Journal reference: DOI: 10.1542/peds.2009-0774

Margarita Bauza | EurekAlert!
Further information:
http://www.umich.edu

More articles from Studies and Analyses:

nachricht Rutgers-led innovation could spur faster, cheaper, nano-based manufacturing
14.02.2018 | Rutgers University

nachricht New study from the University of Halle: How climate change alters plant growth
12.01.2018 | Martin-Luther-Universität Halle-Wittenberg

All articles from Studies and Analyses >>>

The most recent press releases about innovation >>>

Die letzten 5 Focus-News des innovations-reports im Überblick:

Im Focus: Attoseconds break into atomic interior

A newly developed laser technology has enabled physicists in the Laboratory for Attosecond Physics (jointly run by LMU Munich and the Max Planck Institute of Quantum Optics) to generate attosecond bursts of high-energy photons of unprecedented intensity. This has made it possible to observe the interaction of multiple photons in a single such pulse with electrons in the inner orbital shell of an atom.

In order to observe the ultrafast electron motion in the inner shells of atoms with short light pulses, the pulses must not only be ultrashort, but very...

Im Focus: Good vibrations feel the force

A group of researchers led by Andrea Cavalleri at the Max Planck Institute for Structure and Dynamics of Matter (MPSD) in Hamburg has demonstrated a new method enabling precise measurements of the interatomic forces that hold crystalline solids together. The paper Probing the Interatomic Potential of Solids by Strong-Field Nonlinear Phononics, published online in Nature, explains how a terahertz-frequency laser pulse can drive very large deformations of the crystal.

By measuring the highly unusual atomic trajectories under extreme electromagnetic transients, the MPSD group could reconstruct how rigid the atomic bonds are...

Im Focus: Developing reliable quantum computers

International research team makes important step on the path to solving certification problems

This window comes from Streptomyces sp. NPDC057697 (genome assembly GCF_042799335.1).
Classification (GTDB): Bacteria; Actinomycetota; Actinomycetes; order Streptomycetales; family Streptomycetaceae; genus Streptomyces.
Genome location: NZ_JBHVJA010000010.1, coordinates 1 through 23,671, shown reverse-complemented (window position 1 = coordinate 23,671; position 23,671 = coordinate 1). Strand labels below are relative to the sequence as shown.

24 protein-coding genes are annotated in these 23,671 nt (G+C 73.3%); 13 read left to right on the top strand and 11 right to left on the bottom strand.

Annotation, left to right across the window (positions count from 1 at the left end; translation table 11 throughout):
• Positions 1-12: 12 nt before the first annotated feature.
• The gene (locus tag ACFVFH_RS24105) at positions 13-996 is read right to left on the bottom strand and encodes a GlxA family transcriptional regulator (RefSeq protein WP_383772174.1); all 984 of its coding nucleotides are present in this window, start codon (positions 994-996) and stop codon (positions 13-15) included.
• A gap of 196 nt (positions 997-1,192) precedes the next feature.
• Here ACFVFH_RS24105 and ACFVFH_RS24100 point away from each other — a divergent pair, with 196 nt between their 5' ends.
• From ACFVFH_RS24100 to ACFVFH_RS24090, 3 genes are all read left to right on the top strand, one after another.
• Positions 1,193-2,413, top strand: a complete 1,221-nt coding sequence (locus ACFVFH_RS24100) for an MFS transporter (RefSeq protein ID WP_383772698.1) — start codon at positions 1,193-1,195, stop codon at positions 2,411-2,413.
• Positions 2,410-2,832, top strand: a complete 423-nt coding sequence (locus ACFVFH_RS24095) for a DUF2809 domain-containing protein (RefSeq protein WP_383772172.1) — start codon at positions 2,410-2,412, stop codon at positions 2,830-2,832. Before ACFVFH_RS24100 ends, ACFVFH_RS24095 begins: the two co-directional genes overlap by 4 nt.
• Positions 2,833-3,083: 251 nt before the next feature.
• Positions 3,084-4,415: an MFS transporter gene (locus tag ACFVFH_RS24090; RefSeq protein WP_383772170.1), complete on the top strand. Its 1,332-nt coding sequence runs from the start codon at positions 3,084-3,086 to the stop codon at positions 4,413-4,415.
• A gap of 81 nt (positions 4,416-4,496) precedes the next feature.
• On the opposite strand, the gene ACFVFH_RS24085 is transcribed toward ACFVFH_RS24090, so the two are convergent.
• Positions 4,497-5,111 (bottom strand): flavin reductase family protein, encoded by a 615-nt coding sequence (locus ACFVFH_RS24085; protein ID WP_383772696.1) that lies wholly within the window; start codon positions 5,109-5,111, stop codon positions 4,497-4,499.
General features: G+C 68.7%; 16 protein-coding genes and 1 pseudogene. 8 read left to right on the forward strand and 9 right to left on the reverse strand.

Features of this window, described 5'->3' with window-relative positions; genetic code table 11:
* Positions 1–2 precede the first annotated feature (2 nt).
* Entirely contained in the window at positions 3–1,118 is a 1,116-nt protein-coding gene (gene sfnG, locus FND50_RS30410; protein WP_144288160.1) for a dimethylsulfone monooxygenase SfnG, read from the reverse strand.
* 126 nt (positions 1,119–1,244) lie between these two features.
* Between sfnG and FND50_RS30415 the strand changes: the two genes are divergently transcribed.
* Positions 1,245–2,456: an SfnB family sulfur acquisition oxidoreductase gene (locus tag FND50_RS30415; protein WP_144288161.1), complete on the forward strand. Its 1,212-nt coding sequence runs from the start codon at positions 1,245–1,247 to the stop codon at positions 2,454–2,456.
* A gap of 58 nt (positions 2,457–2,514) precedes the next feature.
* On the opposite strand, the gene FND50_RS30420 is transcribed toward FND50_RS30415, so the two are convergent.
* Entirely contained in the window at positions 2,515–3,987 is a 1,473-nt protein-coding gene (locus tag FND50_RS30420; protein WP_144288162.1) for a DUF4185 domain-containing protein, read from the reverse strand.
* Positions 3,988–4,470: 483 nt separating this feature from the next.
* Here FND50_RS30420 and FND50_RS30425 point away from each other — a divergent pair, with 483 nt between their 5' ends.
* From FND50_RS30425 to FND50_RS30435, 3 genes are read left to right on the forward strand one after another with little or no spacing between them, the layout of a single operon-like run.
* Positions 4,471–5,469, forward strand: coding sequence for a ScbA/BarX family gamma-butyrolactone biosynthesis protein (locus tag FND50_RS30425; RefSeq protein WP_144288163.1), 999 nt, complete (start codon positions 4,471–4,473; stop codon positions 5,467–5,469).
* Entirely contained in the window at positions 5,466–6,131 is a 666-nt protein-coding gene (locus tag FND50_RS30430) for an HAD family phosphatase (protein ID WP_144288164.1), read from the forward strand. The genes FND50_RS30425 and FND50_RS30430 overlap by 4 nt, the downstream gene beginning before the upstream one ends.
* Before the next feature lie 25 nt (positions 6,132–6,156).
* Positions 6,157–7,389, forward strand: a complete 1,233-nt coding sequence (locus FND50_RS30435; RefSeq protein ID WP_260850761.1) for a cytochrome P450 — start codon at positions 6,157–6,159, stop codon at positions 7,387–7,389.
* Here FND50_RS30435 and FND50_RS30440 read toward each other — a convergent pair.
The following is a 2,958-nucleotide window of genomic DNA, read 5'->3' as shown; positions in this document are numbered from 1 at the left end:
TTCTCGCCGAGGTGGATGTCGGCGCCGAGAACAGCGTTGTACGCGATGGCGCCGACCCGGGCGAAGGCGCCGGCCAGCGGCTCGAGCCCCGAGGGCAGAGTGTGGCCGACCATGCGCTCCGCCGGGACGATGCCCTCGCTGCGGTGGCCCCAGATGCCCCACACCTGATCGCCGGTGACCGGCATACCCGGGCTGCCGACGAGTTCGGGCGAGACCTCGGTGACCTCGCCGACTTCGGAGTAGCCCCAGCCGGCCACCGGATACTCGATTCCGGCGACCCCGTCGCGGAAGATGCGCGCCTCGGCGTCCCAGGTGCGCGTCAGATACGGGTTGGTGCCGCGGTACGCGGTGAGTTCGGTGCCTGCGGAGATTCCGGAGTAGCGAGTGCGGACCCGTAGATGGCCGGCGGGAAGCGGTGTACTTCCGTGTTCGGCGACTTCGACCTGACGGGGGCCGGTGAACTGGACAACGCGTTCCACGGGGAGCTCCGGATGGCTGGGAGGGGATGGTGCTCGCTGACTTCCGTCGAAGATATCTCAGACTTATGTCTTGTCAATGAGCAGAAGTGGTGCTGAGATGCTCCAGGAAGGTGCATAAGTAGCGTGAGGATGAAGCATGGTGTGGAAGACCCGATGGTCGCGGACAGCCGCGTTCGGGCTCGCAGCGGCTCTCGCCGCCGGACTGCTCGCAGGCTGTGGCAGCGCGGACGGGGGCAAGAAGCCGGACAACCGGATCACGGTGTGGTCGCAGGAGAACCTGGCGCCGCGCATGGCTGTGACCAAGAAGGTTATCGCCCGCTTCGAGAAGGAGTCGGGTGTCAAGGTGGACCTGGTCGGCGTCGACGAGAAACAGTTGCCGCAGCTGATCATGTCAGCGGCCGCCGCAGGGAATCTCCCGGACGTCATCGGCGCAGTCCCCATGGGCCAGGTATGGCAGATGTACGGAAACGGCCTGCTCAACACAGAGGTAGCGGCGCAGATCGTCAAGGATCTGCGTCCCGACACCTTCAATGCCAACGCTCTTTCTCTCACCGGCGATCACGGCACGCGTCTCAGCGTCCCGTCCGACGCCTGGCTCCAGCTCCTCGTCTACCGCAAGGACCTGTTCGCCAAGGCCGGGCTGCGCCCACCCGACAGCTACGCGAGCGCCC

Quantum computers may one day solve algorithmic problems which even the biggest supercomputers today can’t manage. But how do you test a quantum computer to...

Im Focus: In best circles: First integrated circuit from self-assembled polymer

For the first time, a team of researchers at the Max-Planck Institute (MPI) for Polymer Research in Mainz, Germany, has succeeded in making an integrated circuit (IC) from just a monolayer of a semiconducting polymer via a bottom-up, self-assembly approach.

In the self-assembly process, the semiconducting polymer arranges itself into an ordered monolayer in a transistor. The transistors are binary switches used...

Im Focus: Demonstration of a single molecule piezoelectric effect

Breakthrough provides a new concept of the design of molecular motors, sensors and electricity generators at nanoscale

Researchers from the Institute of Organic Chemistry and Biochemistry of the CAS (IOCB Prague), Institute of Physics of the CAS (IP CAS) and Palacký University...

All Focus news of the innovation-report >>>

Anzeige

Anzeige

VideoLinks
Industry & Economy
Event News

2nd International Conference on High Temperature Shape Memory Alloys (HTSMAs)

15.02.2018 | Event News

Aachen DC Grid Summit 2018

13.02.2018 | Event News

How Global Climate Policy Can Learn from the Energy Transition

12.02.2018 | Event News

 
Latest News

Basque researchers turn light upside down

23.02.2018 | Physics and Astronomy

Finnish research group discovers a new immune system regulator

23.02.2018 | Health and Medicine

Attoseconds break into atomic interior

23.02.2018 | Physics and Astronomy

VideoLinks
Science & Research
Overview of more VideoLinks >>>